Then he sent me out the door on a real ride with a real climb. THe bike sold itself. I don't know why more shops don't do this. By the time I was back she was mine, I even cried on the test ride, and had to pull over and call my husband and tell him how she felt. Back at the shop he further tweaked the fit, making a recommendation for some subtle changes in position and a bar change. He didn't mess around with my saddle height, or set back, since that was all set by Tom when he built my crank set. But, he recommended the compact bar, and brought my reach in a tad. I also thought I should ride as stretched out as possible, its more aero, but he said my elbows were too locked, and wanted them a little more bent. He said if I was more comfortable I'd ride better, and he was right. I have never felt more powerful on a bike. My average speed instantly went up 2 mph, which is quite remarkable. I really had hit a wall, in that I lost all my excess body weight, but was still getting dropped on climbs by gals on feather light carbon bikes. Now I am dropping those same girls that were dropping me. I never thought the bike could make that much difference, since I don't race.
     
    0
     

  5. #25
    Join Date
    Mar 2009
    Location
    San Antonio, TX
    Posts
    331
    Post Thanks / Like

    Default

    Can you explain how a handlebar bag stabilizes a bike with too small a trail? I noticed this, and in fact prefer to do this on my commuter (isis) because I've noticed she feels more stable, but don't know why, and perhaps its why I don't mind her as a commuter.

    Also can you explain what you mean about the longer front centre, how does this value effect handling?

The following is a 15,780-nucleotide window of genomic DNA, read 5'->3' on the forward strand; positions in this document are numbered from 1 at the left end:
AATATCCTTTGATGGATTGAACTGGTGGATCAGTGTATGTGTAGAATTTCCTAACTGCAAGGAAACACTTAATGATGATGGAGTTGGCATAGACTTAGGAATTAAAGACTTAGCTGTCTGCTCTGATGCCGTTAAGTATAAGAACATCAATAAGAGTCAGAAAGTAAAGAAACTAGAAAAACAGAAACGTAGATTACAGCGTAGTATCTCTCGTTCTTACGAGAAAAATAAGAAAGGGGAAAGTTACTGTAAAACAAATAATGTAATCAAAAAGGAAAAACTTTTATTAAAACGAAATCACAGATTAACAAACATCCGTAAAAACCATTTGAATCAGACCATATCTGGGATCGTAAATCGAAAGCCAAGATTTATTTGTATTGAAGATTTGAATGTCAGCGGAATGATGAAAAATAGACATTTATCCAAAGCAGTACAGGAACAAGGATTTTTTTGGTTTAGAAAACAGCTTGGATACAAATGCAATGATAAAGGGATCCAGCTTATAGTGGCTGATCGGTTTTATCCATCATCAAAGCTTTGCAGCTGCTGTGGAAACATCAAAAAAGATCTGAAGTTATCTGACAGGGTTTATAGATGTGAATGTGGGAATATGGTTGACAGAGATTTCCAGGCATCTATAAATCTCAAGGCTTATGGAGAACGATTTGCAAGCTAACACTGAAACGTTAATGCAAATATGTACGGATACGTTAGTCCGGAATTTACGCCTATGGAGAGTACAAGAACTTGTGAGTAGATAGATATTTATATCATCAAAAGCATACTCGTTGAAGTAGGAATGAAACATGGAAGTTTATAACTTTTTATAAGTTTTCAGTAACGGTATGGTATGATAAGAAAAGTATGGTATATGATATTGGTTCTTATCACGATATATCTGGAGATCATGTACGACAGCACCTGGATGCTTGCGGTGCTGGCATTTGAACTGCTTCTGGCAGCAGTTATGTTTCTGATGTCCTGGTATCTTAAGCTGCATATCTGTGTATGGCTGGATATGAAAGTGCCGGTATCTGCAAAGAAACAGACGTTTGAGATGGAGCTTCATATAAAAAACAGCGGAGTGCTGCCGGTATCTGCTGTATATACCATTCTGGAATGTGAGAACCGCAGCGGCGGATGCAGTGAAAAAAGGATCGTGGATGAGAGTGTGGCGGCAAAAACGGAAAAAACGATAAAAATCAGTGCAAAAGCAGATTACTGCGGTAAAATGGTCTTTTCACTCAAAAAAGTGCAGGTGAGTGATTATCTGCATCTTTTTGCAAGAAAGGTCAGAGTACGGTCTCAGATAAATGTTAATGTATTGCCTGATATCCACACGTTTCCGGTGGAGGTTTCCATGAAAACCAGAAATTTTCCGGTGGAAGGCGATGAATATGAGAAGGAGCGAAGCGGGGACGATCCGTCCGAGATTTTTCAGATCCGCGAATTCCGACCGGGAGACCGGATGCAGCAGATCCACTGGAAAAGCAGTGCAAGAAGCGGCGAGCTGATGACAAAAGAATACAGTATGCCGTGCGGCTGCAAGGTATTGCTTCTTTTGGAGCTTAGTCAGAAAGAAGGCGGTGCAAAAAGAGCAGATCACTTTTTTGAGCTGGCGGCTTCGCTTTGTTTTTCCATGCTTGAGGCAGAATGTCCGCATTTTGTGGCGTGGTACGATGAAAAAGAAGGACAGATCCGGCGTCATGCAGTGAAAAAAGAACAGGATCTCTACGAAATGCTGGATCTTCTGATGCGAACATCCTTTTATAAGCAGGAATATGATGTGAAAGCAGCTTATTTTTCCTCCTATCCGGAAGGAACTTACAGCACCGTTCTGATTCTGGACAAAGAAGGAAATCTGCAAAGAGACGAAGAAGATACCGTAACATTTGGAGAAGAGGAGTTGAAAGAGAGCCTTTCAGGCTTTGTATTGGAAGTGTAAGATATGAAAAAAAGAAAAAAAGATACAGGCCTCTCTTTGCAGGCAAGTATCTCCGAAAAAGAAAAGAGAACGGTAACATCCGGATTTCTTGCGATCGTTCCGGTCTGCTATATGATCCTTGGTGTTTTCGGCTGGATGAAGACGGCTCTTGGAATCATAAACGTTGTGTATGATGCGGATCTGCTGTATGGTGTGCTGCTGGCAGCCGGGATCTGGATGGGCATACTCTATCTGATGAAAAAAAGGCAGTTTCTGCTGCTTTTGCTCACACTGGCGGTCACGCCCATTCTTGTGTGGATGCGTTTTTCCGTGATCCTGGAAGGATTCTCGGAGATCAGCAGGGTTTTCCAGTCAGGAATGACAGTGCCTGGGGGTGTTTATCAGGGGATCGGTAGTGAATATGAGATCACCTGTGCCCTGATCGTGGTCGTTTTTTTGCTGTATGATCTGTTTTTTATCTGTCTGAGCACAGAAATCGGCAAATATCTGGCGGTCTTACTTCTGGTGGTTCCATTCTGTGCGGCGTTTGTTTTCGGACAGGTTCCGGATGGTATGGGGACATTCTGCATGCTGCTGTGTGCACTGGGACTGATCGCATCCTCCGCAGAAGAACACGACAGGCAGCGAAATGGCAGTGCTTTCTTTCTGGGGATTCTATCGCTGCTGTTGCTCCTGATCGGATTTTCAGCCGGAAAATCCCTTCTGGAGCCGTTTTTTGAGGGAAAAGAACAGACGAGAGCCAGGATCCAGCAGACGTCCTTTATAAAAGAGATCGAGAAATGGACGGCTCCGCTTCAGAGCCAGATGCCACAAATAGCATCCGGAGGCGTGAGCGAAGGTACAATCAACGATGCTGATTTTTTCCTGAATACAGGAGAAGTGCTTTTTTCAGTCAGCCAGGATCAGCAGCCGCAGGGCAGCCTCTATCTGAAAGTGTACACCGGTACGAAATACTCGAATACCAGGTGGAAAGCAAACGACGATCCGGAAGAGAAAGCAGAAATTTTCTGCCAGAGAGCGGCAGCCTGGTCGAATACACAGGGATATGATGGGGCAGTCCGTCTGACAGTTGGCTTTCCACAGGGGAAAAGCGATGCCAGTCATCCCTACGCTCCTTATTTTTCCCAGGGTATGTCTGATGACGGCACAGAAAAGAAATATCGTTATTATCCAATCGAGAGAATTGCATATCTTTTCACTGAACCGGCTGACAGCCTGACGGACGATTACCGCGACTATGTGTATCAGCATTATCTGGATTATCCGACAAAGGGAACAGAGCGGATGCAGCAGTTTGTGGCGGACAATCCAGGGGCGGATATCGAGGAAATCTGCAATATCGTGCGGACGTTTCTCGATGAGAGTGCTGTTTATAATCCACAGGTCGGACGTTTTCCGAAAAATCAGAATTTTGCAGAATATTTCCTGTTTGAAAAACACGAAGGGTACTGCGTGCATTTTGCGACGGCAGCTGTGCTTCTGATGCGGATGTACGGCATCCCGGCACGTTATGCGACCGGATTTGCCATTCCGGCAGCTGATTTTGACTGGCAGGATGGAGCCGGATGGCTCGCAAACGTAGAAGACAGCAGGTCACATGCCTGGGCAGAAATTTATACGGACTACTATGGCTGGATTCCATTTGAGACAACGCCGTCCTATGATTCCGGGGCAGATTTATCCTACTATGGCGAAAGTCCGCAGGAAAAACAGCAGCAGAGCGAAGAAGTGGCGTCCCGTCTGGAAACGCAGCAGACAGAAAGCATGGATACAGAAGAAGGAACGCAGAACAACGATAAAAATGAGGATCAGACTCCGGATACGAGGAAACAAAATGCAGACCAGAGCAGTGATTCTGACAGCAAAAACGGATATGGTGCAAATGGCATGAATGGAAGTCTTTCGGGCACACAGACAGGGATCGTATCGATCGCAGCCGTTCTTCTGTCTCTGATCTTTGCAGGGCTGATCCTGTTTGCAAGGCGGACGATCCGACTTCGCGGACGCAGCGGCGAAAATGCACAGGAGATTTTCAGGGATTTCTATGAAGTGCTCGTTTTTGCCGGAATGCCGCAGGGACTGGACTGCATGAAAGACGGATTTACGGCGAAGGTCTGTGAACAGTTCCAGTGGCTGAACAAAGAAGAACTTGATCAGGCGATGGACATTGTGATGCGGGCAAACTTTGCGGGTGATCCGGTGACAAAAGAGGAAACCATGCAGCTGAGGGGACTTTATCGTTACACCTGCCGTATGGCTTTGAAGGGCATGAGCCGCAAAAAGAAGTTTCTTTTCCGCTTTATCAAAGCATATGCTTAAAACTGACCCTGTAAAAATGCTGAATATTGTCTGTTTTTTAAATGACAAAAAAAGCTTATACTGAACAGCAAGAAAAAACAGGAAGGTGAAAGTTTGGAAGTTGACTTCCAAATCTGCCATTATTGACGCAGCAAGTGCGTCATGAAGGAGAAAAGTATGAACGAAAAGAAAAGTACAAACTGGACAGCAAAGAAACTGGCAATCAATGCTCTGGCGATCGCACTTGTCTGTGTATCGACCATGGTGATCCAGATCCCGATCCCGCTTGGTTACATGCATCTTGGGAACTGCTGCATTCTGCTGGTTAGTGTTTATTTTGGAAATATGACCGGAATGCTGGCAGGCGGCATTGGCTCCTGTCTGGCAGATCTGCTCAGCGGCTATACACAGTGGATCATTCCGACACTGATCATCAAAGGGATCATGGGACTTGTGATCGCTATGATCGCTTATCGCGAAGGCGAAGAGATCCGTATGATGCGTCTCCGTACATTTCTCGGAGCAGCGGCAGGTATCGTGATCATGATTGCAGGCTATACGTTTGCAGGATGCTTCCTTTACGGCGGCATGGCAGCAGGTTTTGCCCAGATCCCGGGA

Quote Originally Posted by fixednwinter View Post
    One of the nice things about the RS is that Cervelo worked on improving the handling of the smaller sizes. Longer front centre, decent trail. I owned a Cervelo Soloist in a 51cm and it had a ludicrously tight front centre, overlapping a third of my shoe. Not the case with a Cervelo RS in 51cm when I test rode that.

    Unless you're putting a heavy load on the front (big handlebar bag, or a front rack with panniers), a decent amount of trail is key to have nice handling. The last couple of custom bikes (no front load), I asked for a trail around 5.7cm to 6.2cm range. That is, just a hair on the stable side of neutral at speed. I find that yields a nice handling bike for me.

    On the other hand, I had a stock Colnago Master X-Light which had a trail of 6.89cm. Too much of a good thing. That was overly stable to the point where I had to be really deliberate in guiding the bike.
     
    0
     

  6. #26
    Join Date
    Jun 2008
    Location
    dirtphalt
    Posts
    1,019
    Post Thanks / Like

    Default

    BigMac come in, BigMac come in
     
    0
     

  7. #27
    Join Date
    Jun 2008
    Location
    South of No North
    Posts
    4,652
    Post Thanks / Like

    Default

    Quote Originally Posted by Triskeliongirl View Post
    ...

    Also can you explain what you mean about the longer front centre, how does this value effect handling?